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					Computer Organization
         CSC 405
Lecture 1 - Boolean Algebra
                  These notes are taken from Appendix A of the textbook


                            Boolean Algebra
The basic principles of Boolean algebra were first proposed by George Boole in 1854 as a
means of understanding and quantifying human thought. Boole's treatise did not have much
effect on the study of psychology but 80 years later his algebra was embraced by Claude
Shannon to solve problems in relay-switching circuit design. Since then Boolean algebra
has become the theoretical foundation for the design and analysis of computers and digital
circuits.
In Boolean algebra, variables and literals can take only two values (True or False). The
operations of AND, OR and NOT form a basis or functionally complete set. Any boolean
expression can be constructed of combinations of Boolean variables and these three
operators.
               A B A AND B                A B A OR B                A    NOT A
               0 0         0              0 0         0             O        1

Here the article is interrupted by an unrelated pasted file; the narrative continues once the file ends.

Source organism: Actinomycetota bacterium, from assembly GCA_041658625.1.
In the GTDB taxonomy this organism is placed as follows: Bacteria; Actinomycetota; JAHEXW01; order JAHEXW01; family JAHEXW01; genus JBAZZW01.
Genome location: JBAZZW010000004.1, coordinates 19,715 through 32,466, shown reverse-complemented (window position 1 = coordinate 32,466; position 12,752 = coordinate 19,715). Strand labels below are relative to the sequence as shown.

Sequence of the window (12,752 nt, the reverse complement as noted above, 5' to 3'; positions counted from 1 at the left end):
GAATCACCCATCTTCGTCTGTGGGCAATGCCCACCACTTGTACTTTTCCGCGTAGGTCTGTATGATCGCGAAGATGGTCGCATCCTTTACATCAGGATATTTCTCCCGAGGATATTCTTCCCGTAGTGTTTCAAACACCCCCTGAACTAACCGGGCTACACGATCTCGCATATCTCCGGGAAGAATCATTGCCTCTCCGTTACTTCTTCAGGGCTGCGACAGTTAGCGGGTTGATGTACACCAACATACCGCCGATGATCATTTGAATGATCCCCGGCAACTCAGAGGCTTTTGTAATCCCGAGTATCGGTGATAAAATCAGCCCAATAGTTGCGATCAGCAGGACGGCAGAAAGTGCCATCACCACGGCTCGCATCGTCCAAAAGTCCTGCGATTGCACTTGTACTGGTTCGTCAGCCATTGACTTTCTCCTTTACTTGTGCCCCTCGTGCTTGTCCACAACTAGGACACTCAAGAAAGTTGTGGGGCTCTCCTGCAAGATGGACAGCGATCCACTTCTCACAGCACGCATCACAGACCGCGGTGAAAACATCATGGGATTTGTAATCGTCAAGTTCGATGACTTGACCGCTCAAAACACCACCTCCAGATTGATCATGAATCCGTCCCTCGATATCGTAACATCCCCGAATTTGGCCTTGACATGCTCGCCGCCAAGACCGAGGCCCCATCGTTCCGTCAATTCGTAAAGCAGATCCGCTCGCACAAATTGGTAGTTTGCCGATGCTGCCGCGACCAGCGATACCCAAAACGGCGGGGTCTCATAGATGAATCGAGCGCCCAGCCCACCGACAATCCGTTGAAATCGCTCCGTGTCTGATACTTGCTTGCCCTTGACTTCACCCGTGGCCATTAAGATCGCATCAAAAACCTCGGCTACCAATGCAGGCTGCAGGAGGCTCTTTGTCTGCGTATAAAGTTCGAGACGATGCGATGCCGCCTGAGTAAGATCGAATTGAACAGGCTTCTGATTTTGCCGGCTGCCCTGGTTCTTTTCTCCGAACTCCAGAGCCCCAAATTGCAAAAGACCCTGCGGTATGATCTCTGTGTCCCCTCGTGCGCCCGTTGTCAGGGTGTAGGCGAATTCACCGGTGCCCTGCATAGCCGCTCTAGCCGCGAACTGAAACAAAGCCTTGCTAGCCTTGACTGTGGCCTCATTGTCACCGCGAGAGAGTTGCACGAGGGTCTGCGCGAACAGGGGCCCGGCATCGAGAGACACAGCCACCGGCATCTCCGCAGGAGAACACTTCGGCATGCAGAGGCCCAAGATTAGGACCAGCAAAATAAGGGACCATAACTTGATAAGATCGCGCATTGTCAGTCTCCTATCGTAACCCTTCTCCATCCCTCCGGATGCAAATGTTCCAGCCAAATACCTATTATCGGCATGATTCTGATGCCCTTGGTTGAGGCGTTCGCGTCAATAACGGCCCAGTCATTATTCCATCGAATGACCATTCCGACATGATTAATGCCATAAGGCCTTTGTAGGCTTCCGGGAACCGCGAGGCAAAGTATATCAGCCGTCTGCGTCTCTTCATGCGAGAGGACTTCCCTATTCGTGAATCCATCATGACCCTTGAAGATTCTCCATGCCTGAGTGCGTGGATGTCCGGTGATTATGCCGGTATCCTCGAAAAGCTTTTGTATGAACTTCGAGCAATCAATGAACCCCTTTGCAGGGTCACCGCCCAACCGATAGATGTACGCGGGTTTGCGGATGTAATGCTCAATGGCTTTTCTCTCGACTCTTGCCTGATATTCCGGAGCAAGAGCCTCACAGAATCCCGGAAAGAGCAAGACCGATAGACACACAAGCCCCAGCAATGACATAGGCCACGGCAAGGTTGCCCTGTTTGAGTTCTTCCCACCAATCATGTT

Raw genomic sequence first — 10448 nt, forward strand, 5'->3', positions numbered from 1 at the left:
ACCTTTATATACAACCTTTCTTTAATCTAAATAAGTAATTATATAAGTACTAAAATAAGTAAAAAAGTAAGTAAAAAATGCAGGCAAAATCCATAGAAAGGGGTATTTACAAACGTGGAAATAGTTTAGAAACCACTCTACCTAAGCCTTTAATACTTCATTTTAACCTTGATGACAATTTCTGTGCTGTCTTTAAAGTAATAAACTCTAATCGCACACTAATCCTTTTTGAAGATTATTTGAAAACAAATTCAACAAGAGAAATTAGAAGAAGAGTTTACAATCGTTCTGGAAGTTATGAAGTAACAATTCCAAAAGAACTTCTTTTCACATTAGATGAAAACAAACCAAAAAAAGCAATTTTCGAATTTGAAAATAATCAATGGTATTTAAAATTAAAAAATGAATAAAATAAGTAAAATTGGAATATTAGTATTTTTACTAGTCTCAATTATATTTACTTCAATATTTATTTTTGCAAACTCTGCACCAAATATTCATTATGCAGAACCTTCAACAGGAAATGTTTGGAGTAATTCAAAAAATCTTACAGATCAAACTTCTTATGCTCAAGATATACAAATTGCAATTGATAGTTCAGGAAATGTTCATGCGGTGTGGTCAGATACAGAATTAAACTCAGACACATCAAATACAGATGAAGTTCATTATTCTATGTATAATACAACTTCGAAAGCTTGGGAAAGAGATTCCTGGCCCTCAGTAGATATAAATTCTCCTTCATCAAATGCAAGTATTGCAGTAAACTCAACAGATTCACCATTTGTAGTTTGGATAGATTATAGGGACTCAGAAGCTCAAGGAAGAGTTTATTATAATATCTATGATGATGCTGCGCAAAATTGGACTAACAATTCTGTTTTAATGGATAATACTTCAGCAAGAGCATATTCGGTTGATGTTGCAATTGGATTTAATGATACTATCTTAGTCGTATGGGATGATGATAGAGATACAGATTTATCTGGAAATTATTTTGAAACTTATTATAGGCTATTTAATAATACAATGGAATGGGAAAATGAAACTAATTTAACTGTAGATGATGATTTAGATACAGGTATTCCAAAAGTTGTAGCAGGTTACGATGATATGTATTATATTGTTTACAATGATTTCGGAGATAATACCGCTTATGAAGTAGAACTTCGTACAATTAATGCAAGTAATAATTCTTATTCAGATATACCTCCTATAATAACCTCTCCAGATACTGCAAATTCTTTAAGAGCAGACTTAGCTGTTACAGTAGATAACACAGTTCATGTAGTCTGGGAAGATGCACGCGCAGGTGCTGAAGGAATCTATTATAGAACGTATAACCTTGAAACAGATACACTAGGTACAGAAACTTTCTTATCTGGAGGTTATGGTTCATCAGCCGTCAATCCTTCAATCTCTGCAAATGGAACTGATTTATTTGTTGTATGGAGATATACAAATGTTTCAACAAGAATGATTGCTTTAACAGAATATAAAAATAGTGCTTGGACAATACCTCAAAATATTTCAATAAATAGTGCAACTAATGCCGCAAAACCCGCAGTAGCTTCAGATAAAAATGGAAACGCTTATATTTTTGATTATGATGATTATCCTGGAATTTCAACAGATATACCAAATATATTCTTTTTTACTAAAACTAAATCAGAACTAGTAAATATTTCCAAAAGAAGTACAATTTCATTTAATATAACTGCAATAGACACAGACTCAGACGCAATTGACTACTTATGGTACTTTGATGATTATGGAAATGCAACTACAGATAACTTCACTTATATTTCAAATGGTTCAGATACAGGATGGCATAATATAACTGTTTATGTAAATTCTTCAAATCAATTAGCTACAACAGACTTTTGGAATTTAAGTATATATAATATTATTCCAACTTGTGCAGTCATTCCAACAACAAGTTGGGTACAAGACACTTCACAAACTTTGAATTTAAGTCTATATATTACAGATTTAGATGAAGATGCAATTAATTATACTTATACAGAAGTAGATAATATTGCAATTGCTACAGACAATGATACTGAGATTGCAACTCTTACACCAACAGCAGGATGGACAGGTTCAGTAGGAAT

0 1         0              0 1         1             1        0
               1 0         0              1 0         1
               1 1         1              1 1         1
                conjunction                 disjunction             negation
                AANDB=A  .B=AB                AORB=A+B            NOTA=~A=A'=A
Other common Boolean operations are NAND (not AND), NOR (not OR) and XOR
(exclusive OR). Their circuit symbols, and functions are given below:



           AND                            NAND

           OR                             NOR

           NOT                            XOR


      A   B     A AND B A OR B NOT A A NAND B A NOR B A XOR B
      0   0        0        0        1        1           1         0
      0   1        0        1        1        1           0         1
      1   0        0        1        0        1           0         1
      1   1        1        1        0        0           0         0
                     Combinatorial Circuits
A combinatorial circuit is an interconnected set of gates whose output at any time is a
function only of the input at that time (no memory of previous states). Combinatorial
circuits represent Boolean expressions.

                           F = A'BC + AB'C' + ABC

                    A     B     C




                                                                      F
                                 Sum of Products
The sum-of-products (SOP) form of Boolean expressions are those in which a series of
conjuctive terms (AND terms) are connected by disjunctions (OR operations). An SOP
expression is TRUE if any of its terms is TRUE.
                 F(A,B,C) = A'BC + AB'C + A'C' + B'

                                 Product of Sums
The product-of-sums (POS) form of Boolean expressions are those in which a series of
disjunctive terms (OR terms) are connected by conjunctions (AND operations). A POS
expression is FALSE unless all of its terms are TRUE.
                G(A,B,C) = (A+B+C')(A'+B+C')(A)(A+C')